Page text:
When I asked Steve how the crowds in Poland are today compared to when Toto first toured there, he replied, “They keep getting bigger! That’s the thing: now we’re getting second and third generation people and families coming to the shows. Now we sell four tickets instead of one. We’re a classic rock band. I embrace that title. There’s not that many of us left. I know that’s a broad stroke – a broad term. We are what we are. We’re just in that era, you know what I mean? And we’re a lot more rock than people think we are. I think the DVD shows that side and certainly when you come see us live we show that side.
“But, we can play ballads. We can play funk. We can play fusion and world music. We can play it. We’re good musicians. People don’t show up to see what outfit I’m wearing. They want to hear good playing.”
When I asked Luke how is touring, in general, different for him now than in the beginning, he replied with a laugh, “Yeah, man, we travel well. We’re not twenty
Photo by Darek Kawka
years old anymore. We spend our money on comfort rather than partying, you know what I mean? And I’ve been spoiled when I go on the Ringo tours – it’s a whole ‘nother level. Private jets and all that stuff. I love that!”
Then, coming back down to the relatively normal touring world, Steve adds, “We have nice buses and we have a great bunch of crew members that are our friends. A lot of bands never even speak to their crew. Our crew are our friends. We all hang together. It’s a real family environment. And even though we fight once in a while about BS - like brothers do – over nothing, and then we end up laughing and hugging each other two seconds later. I mean, we’ve been brothers since 1974. We’ve been through everything together. Life. Death. Divorce. Kids. Drugs. Booze. Insanity. Loss of fortune. Gain of fortune. Great career. Bad career. Whatever. Hits and misses. Disease. Disaster. Wonderful. Joyous. We’ve been through everything together and we’ve always been there for each other. I look around and go, ‘These are my bros, man! They know me better than anybody.’”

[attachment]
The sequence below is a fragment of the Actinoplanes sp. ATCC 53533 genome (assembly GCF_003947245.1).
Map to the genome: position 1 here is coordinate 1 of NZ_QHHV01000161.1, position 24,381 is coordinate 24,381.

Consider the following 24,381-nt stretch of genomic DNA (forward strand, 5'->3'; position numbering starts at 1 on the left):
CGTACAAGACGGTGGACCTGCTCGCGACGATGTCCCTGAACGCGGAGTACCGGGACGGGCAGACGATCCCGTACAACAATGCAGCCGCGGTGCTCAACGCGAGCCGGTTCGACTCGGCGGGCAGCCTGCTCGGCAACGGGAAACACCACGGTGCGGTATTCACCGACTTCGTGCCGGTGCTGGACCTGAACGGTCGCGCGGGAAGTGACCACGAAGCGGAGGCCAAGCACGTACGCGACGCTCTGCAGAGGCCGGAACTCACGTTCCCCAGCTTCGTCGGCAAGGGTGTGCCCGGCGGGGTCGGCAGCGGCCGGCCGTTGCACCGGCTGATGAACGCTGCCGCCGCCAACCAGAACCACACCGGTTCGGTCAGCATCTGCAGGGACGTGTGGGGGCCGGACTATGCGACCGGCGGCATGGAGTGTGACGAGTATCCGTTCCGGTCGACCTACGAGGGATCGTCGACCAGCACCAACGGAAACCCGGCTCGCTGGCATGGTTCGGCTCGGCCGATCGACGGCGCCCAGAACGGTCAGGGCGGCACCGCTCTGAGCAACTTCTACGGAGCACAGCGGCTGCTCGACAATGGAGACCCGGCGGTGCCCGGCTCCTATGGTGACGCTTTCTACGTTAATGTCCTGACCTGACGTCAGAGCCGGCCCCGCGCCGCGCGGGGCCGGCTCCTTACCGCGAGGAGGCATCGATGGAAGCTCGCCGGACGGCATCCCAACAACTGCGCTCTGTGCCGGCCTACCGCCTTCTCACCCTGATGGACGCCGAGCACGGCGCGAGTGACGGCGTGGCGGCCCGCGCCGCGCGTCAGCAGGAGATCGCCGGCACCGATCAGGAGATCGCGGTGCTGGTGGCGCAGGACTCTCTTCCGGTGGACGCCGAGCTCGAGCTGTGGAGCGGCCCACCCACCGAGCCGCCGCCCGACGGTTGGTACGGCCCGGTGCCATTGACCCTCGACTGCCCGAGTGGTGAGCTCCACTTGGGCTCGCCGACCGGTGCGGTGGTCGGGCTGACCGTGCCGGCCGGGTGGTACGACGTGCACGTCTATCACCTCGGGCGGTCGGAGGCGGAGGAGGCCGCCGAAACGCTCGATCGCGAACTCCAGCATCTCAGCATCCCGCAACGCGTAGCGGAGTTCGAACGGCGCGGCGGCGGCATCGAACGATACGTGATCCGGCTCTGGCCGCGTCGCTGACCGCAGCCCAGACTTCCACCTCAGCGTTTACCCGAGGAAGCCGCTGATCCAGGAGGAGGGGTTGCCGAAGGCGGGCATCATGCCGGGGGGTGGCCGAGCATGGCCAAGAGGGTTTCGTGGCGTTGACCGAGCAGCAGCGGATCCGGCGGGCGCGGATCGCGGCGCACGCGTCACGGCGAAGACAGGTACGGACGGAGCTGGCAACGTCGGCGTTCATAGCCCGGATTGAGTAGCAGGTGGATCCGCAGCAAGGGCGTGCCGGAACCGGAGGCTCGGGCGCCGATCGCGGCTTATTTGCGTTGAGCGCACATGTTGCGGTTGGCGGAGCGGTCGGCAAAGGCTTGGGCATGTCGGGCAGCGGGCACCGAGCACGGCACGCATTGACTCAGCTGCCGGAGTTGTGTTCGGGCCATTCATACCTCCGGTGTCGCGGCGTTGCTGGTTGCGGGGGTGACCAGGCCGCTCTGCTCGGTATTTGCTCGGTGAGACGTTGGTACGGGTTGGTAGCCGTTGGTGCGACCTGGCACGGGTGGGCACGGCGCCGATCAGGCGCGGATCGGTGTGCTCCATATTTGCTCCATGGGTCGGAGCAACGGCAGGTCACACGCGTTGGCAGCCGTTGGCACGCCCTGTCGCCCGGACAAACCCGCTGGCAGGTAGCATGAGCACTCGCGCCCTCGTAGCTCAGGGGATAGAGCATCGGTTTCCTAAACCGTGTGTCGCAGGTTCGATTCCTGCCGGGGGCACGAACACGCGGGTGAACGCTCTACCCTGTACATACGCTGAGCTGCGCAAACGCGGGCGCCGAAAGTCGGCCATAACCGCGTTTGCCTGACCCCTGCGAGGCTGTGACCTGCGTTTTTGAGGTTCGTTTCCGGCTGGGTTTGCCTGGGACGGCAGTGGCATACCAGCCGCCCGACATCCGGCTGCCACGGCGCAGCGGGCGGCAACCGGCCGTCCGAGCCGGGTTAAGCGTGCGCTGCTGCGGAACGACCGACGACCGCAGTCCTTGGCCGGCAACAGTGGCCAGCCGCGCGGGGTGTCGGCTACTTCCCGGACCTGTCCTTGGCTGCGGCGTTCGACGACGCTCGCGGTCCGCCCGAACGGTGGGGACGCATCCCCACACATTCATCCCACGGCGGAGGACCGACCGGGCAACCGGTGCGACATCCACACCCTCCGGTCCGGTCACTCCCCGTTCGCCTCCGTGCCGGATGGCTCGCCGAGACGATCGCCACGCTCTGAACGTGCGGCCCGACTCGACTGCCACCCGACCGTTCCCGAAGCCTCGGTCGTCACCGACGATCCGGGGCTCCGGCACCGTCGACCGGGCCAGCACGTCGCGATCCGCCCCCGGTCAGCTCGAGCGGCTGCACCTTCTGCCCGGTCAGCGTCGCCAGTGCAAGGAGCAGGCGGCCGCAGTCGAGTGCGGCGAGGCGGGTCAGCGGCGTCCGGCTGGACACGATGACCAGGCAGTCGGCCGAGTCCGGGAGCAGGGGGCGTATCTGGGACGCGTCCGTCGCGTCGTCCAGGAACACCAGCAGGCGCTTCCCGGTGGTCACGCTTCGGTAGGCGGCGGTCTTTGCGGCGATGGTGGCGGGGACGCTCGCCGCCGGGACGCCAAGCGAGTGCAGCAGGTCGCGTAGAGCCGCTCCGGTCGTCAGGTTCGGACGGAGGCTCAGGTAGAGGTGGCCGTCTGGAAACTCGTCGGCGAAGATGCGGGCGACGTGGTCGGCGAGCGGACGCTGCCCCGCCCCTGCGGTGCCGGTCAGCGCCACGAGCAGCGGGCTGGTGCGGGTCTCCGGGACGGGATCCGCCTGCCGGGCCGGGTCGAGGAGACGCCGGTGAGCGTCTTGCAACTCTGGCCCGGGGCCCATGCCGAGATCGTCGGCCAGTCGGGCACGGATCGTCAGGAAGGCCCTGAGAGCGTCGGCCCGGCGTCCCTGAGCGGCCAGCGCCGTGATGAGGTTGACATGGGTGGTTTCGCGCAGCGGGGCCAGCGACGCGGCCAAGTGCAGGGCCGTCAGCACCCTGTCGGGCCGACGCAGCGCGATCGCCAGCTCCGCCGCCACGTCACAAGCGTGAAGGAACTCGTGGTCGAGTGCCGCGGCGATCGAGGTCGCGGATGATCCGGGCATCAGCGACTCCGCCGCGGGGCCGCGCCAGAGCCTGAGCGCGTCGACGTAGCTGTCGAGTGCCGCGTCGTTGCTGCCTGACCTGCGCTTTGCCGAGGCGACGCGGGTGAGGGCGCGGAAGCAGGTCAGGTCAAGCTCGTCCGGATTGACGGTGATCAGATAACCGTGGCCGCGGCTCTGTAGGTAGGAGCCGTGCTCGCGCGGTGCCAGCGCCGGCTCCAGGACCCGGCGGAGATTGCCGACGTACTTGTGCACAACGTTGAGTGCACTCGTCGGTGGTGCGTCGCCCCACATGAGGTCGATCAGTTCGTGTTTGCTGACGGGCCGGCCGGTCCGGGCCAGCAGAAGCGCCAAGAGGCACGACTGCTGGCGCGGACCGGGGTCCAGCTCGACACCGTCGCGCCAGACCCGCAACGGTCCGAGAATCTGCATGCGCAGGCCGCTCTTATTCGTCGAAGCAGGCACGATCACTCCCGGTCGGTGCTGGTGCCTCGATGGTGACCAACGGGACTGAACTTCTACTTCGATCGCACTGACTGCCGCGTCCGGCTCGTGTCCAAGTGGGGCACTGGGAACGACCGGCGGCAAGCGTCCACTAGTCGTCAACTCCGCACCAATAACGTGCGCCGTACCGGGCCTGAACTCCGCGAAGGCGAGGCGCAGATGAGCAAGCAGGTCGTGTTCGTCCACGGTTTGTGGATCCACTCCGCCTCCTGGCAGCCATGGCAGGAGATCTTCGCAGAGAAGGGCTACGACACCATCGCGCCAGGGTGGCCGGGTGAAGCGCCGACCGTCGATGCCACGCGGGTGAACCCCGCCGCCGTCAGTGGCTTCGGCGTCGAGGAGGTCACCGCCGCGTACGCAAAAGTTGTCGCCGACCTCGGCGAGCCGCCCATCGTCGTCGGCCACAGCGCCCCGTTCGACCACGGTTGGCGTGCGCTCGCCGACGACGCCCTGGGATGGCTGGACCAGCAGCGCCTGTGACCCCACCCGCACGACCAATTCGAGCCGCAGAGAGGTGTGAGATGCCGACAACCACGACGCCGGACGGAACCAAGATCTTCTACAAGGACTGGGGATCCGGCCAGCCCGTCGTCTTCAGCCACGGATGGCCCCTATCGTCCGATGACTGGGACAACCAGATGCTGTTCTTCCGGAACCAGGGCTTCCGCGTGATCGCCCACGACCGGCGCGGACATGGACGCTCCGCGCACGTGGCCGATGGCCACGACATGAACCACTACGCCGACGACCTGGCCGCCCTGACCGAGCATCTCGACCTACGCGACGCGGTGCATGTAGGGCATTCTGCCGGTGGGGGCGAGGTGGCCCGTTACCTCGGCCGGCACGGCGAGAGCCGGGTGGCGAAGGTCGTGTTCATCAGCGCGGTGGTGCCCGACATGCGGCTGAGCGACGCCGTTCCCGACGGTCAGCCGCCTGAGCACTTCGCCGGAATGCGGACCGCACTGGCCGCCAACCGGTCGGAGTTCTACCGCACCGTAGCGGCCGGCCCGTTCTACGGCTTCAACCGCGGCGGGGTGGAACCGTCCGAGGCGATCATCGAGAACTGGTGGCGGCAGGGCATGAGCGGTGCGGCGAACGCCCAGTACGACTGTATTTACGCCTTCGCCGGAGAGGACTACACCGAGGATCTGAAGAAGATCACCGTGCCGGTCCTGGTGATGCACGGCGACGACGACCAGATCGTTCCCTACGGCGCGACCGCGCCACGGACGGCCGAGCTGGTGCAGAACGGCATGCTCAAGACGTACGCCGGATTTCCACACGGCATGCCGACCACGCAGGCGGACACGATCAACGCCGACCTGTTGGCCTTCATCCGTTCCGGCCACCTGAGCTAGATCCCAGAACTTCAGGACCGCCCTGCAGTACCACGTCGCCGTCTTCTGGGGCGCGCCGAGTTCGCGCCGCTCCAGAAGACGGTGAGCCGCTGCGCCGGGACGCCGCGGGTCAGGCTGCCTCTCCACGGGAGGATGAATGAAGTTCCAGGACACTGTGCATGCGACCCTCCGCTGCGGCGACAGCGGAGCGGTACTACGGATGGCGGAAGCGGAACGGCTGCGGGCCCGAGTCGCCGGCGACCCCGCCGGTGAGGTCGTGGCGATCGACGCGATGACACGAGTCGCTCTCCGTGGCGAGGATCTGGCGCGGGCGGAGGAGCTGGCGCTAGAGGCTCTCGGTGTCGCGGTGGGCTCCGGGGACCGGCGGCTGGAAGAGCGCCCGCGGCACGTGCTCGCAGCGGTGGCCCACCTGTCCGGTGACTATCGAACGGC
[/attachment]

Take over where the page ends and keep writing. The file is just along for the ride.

Then, becoming humorously more reflective, he adds, “Our personalities are what they are and we accept each other for our personality flaws and we all have them, including me – especially me. I’m the loud mouth mother and it gets me in trouble all the time. I speak my mind. Now I’m an old guy. I’ve got the experience and if you ask my opinion, I’m going to give it whether they like it or not. There it is. I just laid it out for you.”